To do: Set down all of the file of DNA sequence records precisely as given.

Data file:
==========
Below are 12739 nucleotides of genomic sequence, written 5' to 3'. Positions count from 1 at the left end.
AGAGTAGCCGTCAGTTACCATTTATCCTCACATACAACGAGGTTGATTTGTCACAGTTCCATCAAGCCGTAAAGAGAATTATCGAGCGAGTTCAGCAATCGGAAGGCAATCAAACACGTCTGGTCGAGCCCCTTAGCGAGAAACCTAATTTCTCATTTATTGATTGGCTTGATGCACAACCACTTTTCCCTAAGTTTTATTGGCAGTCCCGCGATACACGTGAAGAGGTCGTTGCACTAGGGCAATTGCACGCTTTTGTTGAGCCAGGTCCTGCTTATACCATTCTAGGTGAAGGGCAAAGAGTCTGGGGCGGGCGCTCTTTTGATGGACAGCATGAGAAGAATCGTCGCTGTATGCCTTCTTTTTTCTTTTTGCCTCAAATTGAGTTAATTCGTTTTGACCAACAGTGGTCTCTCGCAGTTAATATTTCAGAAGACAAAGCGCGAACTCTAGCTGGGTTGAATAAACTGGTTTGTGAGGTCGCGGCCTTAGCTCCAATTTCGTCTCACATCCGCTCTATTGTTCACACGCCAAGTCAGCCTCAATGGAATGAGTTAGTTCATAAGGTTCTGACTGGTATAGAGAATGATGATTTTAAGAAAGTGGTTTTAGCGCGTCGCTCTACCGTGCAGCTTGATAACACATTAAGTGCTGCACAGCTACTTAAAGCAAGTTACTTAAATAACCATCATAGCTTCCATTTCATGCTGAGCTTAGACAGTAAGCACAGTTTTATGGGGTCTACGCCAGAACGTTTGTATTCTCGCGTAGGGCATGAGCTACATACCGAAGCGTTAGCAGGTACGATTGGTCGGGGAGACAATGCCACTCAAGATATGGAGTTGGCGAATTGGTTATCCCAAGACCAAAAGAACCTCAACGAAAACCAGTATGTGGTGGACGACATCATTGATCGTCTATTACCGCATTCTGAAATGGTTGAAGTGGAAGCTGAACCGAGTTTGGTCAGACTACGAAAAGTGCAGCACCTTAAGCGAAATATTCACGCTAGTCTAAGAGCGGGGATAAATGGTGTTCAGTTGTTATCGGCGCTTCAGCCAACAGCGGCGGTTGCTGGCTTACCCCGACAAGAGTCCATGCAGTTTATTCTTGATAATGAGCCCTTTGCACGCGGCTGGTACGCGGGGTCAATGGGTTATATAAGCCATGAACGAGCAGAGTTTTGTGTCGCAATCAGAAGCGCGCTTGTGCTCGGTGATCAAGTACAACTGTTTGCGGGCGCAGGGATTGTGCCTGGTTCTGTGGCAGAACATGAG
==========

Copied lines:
Below are 12739 nucleotides of genomic sequence, written 5' to 3'. Positions count from 1 at the left end.
AGAGTAGCCGTCAGTTACCATTTATCCTCACATACAACGAGGTTGATTTGTCACAGTTCCATCAAGCCGTAAAGAGAATTATCGAGCGAGTTCAGCAATCGGAAGGCAATCAAACACGTCTGGTCGAGCCCCTTAGCGAGAAACCTAATTTCTCATTTATTGATTGGCTTGATGCACAACCACTTTTCCCTAAGTTTTATTGGCAGTCCCGCGATACACGTGAAGAGGTCGTTGCACTAGGGCAATTGCACGCTTTTGTTGAGCCAGGTCCTGCTTATACCATTCTAGGTGAAGGGCAAAGAGTCTGGGGCGGGCGCTCTTTTGATGGACAGCATGAGAAGAATCGTCGCTGTATGCCTTCTTTTTTCTTTTTGCCTCAAATTGAGTTAATTCGTTTTGACCAACAGTGGTCTCTCGCAGTTAATATTTCAGAAGACAAAGCGCGAACTCTAGCTGGGTTGAATAAACTGGTTTGTGAGGTCGCGGCCTTAGCTCCAATTTCGTCTCACATCCGCTCTATTGTTCACACGCCAAGTCAGCCTCAATGGAATGAGTTAGTTCATAAGGTTCTGACTGGTATAGAGAATGATGATTTTAAGAAAGTGGTTTTAGCGCGTCGCTCTACCGTGCAGCTTGATAACACATTAAGTGCTGCACAGCTACTTAAAGCAAGTTACTTAAATAACCATCATAGCTTCCATTTCATGCTGAGCTTAGACAGTAAGCACAGTTTTATGGGGTCTACGCCAGAACGTTTGTATTCTCGCGTAGGGCATGAGCTACATACCGAAGCGTTAGCAGGTACGATTGGTCGGGGAGACAATGCCACTCAAGATATGGAGTTGGCGAATTGGTTATCCCAAGACCAAAAGAACCTCAACGAAAACCAGTATGTGGTGGACGACATCATTGATCGTCTATTACCGCATTCTGAAATGGTTGAAGTGGAAGCTGAACCGAGTTTGGTCAGACTACGAAAAGTGCAGCACCTTAAGCGAAATATTCACGCTAGTCTAAGAGCGGGGATAAATGGTGTTCAGTTGTTATCGGCGCTTCAGCCAACAGCGGCGGTTGCTGGCTTACCCCGACAAGAGTCCATGCAGTTTATTCTTGATAATGAGCCCTTTGCACGCGGCTGGTACGCGGGGTCAATGGGTTATATAAGCCATGAACGAGCAGAGTTTTGTGTCGCAATCAGAAGCGCGCTTGTGCTCGGTGATCAAGTACAACTGTTTGCGGGCGCAGGGATTGTGCCTGGTTCTGTGGCAGAACATGAG